David Sandler wrote an interesting book on sales called You Can’t Teach a Kid to Ride a Bike at a Seminar. His underlying point was that the skills and techniques you learn from reading his book, or any book for that matter, need to be consistently reinforced through continued training and practice.
The process is the same for anything else you want to master. You didn’t become a leader in your field overnight, and you will lose your standing as an expert over time if you don’t keep practicing and developing your skill sets. Interviewing works along the same principles.
Here is where recreational golf and the art of interviewing cross paths. Both you have to practice at constantly, and neither will you ever be perfect at. For you serious golfers out there, you know what I am talking about. When I work on my golf game religiously, my handicap goes down; I get progressively better.
My game doesn’t change dramatically; rather, it develops as I become more comfortable with my swing or make a change in my grip.
Neither activity is something you do very often. Most of us play a round or two a week, which is just enough for us to maintain our level of golfing incompetence. How often do you interview someone for a job: once a week, once a month, or just a few times a year? How could you possibly get any better at the task?
Let us explore a few techniques to help you practice your interviewing skills. As a once-in-a-while golfer, especially one who has not played in months, your first approach might be to hit the driving range a few times before going out on a big golf outing. For an interview, look at your notes from your last round of interviews, pick up your favorite book on how to interview, and review the critical chapters.
Try enhancing your approach by finding ways to practice when you are not playing. When I am serious about golf, I practice in the backyard, I practice at the range, and I take lessons.
As a serious businessperson, practice by asking questions of your staff; they don’t have to be interview questions, just good questions that challenge the other person to come up with a good response. Ask good follow-up questions, too, since not doing that is one of the more common mistakes interviewers make. Don’t let superficial answers stand on their own; dig deep and you will find out something you weren’t expecting. Role play with peers, bosses, or subordinates; yeah, it’s cheesy, but the repetition helps. Practice picking up on small details by listening carefully and then asking the person to clarify their response. Once again, most of us struggle to listen to anyone else for real, and not understanding what people really mean gets in the way of making informed decisions, so practice listening.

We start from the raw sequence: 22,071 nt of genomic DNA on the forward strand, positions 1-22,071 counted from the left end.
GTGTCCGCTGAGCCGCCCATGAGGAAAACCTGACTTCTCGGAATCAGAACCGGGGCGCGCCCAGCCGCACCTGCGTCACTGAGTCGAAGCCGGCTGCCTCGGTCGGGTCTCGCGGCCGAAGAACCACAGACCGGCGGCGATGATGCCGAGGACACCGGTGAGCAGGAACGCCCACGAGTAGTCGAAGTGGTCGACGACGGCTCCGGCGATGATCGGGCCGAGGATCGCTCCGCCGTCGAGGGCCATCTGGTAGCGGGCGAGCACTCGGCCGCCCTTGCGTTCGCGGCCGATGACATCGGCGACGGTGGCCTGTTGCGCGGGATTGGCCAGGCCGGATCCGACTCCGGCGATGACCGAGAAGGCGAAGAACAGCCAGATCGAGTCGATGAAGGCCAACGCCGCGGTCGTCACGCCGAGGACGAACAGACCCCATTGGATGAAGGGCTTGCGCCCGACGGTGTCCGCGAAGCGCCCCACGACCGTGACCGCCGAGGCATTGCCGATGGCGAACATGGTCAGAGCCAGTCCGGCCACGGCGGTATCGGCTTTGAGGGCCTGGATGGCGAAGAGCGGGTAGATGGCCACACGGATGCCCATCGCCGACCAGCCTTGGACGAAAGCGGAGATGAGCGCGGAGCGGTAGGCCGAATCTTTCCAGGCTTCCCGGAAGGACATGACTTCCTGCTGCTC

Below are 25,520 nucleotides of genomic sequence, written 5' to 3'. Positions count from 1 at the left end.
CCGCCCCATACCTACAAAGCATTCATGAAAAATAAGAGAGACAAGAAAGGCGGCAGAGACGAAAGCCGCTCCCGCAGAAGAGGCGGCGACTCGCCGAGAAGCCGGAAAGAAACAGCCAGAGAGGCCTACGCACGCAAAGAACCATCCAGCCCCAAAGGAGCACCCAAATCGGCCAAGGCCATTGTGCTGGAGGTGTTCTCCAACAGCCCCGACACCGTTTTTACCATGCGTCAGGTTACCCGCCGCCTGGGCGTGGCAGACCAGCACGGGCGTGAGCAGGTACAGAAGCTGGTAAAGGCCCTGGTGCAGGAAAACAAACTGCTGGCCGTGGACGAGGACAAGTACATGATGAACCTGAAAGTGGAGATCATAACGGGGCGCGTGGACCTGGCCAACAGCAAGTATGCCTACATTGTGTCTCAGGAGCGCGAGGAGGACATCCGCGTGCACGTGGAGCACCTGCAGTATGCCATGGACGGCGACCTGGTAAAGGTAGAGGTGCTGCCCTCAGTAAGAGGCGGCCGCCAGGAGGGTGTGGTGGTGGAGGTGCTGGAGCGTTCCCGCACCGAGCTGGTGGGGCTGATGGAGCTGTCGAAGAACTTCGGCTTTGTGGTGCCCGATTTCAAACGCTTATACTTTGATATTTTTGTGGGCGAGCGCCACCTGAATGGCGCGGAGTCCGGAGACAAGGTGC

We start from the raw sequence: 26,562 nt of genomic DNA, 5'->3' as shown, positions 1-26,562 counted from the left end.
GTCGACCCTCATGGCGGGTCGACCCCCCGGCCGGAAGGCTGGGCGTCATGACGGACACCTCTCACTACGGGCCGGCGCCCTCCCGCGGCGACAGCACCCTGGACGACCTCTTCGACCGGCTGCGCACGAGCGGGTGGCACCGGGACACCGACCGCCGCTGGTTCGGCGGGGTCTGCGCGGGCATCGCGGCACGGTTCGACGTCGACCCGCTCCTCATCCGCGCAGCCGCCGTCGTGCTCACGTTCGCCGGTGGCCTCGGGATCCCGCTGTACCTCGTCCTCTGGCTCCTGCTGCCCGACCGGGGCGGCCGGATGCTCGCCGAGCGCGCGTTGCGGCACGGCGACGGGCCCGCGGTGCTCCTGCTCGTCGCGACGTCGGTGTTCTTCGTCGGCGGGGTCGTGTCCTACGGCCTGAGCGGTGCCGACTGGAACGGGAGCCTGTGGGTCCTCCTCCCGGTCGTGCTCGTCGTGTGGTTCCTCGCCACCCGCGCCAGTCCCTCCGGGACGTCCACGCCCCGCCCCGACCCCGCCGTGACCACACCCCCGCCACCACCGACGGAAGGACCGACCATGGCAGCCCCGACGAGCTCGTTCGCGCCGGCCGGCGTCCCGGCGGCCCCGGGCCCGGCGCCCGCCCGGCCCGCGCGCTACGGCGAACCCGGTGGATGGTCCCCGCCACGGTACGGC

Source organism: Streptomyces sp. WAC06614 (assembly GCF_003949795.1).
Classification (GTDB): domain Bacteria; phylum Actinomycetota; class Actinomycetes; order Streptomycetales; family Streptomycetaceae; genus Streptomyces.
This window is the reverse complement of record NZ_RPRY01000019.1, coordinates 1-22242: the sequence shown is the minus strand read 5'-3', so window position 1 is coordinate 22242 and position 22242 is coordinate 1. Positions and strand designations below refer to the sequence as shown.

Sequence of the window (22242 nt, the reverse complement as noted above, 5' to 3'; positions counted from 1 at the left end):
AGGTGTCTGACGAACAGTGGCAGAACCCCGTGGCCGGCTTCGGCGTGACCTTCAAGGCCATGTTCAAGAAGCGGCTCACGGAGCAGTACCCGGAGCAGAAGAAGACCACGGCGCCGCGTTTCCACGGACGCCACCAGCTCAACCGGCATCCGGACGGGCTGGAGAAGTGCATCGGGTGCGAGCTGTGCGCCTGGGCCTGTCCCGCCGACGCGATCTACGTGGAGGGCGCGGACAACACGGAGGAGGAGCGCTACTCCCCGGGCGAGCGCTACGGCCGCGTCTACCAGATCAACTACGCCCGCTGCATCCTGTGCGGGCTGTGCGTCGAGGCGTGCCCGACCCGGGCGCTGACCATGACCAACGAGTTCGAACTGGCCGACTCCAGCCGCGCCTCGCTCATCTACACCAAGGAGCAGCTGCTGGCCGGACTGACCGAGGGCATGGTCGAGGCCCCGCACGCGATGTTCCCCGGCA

Be a student of the game and read more articles like this one. Make sure interviewing books, like the one we are about to release in August, make up a significant percentage of the business books you read. Take notes; grab one, two, or three of the best ideas from each book; and practice them.
Begin developing profiles and benchmarks for the positions you hire for the most. When establishing guidelines, think about these two things: What do I expect from someone in that role? Quantify and be specific. Also, ask yourself, how do the best and worst performers consistently behave? Write down your findings as you think of them or when a situation comes up, like when Sally does a really good job of solving a customer’s problem. Oobserve how she did it and what qualities about her stood out the most when she accomplished the task of providing total customer satisfaction. Keep a file with notes to help you create or expand on a good profile.
As you think of the profiles for positions you must interview for, think about good interview questions that are relevant and could help you discover the right qualities in someone. I know you can just go to the store or to my website and get these questions, but that’s not the point. The point is to practice, to internalize these techniques; once you have your own material, use outside resources to refine what you have. Get feedback from other leaders in your company. You will be helping them become better interviewers by making them think about this stuff, just like you would be helping a friend on the course by suggesting a simple swing correction.
The last thought has to do with the end game here. What a difference an ace makes when you are playing well. However, if you are like me and play bogey golf, an eagle feels great, but makes less of a difference to my overall score. The idea is to get lots of pars, some birdies, and an occasional eagle. In hiring, the idea is to get enough good hires and some great ones once in a while. I once had boss who told me, “All it takes is hiring one great person, and that person will make a huge impact on your business.” The only part I think he forgot, and only because he didn’t make many terrible hires, is that you still need to make a lot of pretty good hires, too.
Having lots of good people and a few superstars can really create a situation where the business unit is successful more often than it is not. Often, that business unit will be a top-performing unit compared to its counterparts and, more importantly, compared to its competitors.
This article is dedicated to Allen Batts for giving me this idea to begin with and to Kevin McCurdy, a mentor who has always pushed me to do better.
golf image from 123rf